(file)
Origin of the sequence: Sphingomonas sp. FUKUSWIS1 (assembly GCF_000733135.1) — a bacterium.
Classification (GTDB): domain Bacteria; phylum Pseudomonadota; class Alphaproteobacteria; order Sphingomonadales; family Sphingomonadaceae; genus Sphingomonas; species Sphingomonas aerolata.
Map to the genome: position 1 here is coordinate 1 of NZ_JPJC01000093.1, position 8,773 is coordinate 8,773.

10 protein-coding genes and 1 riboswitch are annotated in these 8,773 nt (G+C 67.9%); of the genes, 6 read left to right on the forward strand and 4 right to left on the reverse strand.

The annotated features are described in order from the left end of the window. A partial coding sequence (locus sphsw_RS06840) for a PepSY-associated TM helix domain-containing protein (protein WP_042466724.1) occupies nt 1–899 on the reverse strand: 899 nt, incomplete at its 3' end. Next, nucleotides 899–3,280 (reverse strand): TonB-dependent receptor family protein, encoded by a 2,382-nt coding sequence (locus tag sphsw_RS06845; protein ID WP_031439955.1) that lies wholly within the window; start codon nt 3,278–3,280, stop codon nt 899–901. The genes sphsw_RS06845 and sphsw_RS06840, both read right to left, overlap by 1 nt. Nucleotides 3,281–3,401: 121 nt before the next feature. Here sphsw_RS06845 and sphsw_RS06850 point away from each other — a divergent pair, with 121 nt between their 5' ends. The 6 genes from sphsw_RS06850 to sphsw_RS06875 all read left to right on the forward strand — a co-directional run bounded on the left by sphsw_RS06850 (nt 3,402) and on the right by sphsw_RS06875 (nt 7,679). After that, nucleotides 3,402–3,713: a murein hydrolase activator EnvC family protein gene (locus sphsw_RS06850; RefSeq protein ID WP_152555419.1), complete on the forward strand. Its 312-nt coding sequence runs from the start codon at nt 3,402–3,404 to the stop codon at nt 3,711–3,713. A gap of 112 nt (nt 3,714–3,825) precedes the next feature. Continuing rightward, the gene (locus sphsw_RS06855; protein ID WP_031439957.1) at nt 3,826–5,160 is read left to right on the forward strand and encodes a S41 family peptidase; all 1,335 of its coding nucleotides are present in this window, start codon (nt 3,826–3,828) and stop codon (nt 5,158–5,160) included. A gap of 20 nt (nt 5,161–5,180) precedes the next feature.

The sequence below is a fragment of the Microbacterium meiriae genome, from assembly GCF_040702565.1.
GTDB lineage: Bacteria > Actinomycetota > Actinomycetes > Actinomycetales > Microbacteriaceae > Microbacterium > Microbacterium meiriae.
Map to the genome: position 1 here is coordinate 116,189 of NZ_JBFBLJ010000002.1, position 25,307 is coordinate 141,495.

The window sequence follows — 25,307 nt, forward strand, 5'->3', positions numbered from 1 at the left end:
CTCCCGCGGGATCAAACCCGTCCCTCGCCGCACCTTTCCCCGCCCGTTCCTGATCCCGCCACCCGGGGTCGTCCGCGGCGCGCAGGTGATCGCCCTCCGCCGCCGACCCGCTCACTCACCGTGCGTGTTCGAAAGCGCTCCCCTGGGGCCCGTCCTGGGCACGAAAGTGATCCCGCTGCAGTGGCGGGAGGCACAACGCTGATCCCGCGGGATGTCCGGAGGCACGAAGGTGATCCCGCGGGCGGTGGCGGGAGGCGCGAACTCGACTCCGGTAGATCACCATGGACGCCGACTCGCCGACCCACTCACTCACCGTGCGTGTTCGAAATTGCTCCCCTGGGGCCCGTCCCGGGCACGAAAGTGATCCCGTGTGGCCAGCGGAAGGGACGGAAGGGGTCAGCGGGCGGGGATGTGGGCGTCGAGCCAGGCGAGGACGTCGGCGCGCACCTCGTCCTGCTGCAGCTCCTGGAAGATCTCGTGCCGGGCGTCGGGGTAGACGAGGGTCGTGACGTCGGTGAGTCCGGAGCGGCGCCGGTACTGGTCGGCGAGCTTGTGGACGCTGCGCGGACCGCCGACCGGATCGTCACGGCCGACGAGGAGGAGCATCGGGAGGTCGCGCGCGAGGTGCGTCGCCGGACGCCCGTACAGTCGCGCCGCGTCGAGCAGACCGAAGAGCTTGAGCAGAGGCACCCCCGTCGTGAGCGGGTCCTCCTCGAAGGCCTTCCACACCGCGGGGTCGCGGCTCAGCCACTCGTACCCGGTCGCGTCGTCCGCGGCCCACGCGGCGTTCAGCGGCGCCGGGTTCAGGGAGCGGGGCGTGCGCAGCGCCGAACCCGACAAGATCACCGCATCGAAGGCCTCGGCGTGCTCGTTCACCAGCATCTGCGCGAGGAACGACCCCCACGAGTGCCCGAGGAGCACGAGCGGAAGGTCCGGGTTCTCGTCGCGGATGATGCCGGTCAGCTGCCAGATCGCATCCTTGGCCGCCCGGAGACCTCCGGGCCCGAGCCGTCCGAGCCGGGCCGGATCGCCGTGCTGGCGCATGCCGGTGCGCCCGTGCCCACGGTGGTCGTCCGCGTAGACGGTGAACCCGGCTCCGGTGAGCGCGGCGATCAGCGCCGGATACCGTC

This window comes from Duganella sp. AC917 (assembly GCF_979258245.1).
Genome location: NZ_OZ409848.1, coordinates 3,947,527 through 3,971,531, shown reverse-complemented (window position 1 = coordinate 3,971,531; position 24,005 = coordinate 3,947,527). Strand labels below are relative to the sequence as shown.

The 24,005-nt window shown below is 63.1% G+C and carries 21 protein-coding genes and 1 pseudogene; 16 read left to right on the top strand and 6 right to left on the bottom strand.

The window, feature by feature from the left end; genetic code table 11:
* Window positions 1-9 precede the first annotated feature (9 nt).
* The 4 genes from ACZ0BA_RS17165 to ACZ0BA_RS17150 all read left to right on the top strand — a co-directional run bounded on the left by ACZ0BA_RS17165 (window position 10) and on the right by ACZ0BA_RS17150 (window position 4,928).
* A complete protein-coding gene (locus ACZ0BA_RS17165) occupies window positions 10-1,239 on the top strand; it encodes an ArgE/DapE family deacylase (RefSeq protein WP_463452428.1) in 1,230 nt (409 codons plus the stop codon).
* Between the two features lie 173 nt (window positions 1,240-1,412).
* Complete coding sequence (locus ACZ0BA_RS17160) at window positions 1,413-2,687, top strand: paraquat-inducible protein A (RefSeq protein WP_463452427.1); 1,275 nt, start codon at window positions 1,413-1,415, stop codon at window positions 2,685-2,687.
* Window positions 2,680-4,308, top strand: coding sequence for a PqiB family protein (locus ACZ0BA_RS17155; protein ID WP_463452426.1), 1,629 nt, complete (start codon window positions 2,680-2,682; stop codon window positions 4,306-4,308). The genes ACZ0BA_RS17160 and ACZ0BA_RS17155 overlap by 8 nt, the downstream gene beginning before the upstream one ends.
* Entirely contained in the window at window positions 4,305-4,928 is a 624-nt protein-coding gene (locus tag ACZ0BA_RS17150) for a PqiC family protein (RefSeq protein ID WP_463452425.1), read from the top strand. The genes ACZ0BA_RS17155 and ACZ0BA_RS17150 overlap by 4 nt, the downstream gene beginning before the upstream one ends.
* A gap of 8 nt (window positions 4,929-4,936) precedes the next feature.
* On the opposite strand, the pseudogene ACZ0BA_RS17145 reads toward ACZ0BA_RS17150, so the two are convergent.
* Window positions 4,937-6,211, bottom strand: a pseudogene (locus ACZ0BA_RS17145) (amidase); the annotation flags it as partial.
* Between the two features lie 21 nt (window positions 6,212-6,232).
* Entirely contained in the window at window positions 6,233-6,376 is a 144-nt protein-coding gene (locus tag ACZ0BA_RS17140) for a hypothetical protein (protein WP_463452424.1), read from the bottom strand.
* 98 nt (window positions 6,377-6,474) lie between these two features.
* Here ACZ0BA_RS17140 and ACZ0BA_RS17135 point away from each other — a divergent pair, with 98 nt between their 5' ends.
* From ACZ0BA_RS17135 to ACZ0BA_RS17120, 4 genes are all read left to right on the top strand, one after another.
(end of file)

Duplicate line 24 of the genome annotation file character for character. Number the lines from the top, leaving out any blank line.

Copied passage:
* Window positions 4,937-6,211, bottom strand: a pseudogene (locus ACZ0BA_RS17145) (amidase); the annotation flags it as partial.